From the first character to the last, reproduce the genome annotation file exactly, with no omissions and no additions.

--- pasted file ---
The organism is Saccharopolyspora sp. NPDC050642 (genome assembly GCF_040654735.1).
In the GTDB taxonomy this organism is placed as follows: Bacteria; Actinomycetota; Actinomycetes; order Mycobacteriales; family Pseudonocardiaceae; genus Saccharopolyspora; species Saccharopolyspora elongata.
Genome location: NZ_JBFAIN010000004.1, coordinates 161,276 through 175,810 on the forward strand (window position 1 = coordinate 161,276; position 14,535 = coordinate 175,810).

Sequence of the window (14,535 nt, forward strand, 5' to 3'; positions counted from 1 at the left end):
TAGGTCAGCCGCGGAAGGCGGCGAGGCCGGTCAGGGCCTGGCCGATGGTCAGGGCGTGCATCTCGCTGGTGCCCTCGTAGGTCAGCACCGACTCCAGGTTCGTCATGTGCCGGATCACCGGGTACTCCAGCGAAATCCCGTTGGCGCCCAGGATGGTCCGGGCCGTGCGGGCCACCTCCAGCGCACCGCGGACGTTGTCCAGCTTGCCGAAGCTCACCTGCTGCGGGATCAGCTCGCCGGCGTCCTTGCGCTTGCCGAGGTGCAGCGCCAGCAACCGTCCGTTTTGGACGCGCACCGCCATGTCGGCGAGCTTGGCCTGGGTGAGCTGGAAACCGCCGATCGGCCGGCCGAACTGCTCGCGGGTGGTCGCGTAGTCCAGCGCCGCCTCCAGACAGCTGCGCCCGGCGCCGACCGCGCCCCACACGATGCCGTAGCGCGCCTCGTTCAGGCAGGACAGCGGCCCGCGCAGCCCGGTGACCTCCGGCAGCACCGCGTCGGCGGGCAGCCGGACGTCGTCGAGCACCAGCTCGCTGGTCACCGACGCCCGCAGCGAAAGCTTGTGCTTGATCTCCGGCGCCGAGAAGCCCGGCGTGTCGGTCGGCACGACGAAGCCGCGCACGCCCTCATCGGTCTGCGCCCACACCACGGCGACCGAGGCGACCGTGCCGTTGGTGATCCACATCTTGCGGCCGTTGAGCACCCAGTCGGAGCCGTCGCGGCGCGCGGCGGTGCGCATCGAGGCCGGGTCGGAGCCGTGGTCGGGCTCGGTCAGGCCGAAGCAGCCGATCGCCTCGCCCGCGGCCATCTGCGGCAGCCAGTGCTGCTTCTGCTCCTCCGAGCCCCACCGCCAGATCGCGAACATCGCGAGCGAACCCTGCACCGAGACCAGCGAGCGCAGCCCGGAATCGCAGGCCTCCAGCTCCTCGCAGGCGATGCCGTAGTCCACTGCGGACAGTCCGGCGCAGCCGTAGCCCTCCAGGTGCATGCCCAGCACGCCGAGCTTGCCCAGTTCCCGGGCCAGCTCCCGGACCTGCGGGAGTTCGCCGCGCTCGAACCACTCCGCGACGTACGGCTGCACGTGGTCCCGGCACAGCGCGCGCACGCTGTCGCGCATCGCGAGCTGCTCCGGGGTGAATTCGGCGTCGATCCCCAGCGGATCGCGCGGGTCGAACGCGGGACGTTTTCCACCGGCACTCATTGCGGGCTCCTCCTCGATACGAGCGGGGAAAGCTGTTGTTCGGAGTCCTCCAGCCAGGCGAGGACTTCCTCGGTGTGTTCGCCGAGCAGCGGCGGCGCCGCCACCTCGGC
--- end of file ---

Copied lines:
The organism is Saccharopolyspora sp. NPDC050642 (genome assembly GCF_040654735.1).
In the GTDB taxonomy this organism is placed as follows: Bacteria; Actinomycetota; Actinomycetes; order Mycobacteriales; family Pseudonocardiaceae; genus Saccharopolyspora; species Saccharopolyspora elongata.
Genome location: NZ_JBFAIN010000004.1, coordinates 161,276 through 175,810 on the forward strand (window position 1 = coordinate 161,276; position 14,535 = coordinate 175,810).

Sequence of the window (14,535 nt, forward strand, 5' to 3'; positions counted from 1 at the left end):
TAGGTCAGCCGCGGAAGGCGGCGAGGCCGGTCAGGGCCTGGCCGATGGTCAGGGCGTGCATCTCGCTGGTGCCCTCGTAGGTCAGCACCGACTCCAGGTTCGTCATGTGCCGGATCACCGGGTACTCCAGCGAAATCCCGTTGGCGCCCAGGATGGTCCGGGCCGTGCGGGCCACCTCCAGCGCACCGCGGACGTTGTCCAGCTTGCCGAAGCTCACCTGCTGCGGGATCAGCTCGCCGGCGTCCTTGCGCTTGCCGAGGTGCAGCGCCAGCAACCGTCCGTTTTGGACGCGCACCGCCATGTCGGCGAGCTTGGCCTGGGTGAGCTGGAAACCGCCGATCGGCCGGCCGAACTGCTCGCGGGTGGTCGCGTAGTCCAGCGCCGCCTCCAGACAGCTGCGCCCGGCGCCGACCGCGCCCCACACGATGCCGTAGCGCGCCTCGTTCAGGCAGGACAGCGGCCCGCGCAGCCCGGTGACCTCCGGCAGCACCGCGTCGGCGGGCAGCCGGACGTCGTCGAGCACCAGCTCGCTGGTCACCGACGCCCGCAGCGAAAGCTTGTGCTTGATCTCCGGCGCCGAGAAGCCCGGCGTGTCGGTCGGCACGACGAAGCCGCGCACGCCCTCATCGGTCTGCGCCCACACCACGGCGACCGAGGCGACCGTGCCGTTGGTGATCCACATCTTGCGGCCGTTGAGCACCCAGTCGGAGCCGTCGCGGCGCGCGGCGGTGCGCATCGAGGCCGGGTCGGAGCCGTGGTCGGGCTCGGTCAGGCCGAAGCAGCCGATCGCCTCGCCCGCGGCCATCTGCGGCAGCCAGTGCTGCTTCTGCTCCTCCGAGCCCCACCGCCAGATCGCGAACATCGCGAGCGAACCCTGCACCGAGACCAGCGAGCGCAGCCCGGAATCGCAGGCCTCCAGCTCCTCGCAGGCGATGCCGTAGTCCACTGCGGACAGTCCGGCGCAGCCGTAGCCCTCCAGGTGCATGCCCAGCACGCCGAGCTTGCCCAGTTCCCGGGCCAGCTCCCGGACCTGCGGGAGTTCGCCGCGCTCGAACCACTCCGCGACGTACGGCTGCACGTGGTCCCGGCACAGCGCGCGCACGCTGTCGCGCATCGCGAGCTGCTCCGGGGTGAATTCGGCGTCGATCCCCAGCGGATCGCGCGGGTCGAACGCGGGACGTTTTCCACCGGCACTCATTGCGGGCTCCTCCTCGATACGAGCGGGGAAAGCTGTTGTTCGGAGTCCTCCAGCCAGGCGAGGACTTCCTCGGTGTGTTCGCCGAGCAGCGGCGGCGCCGCCACCTCGGC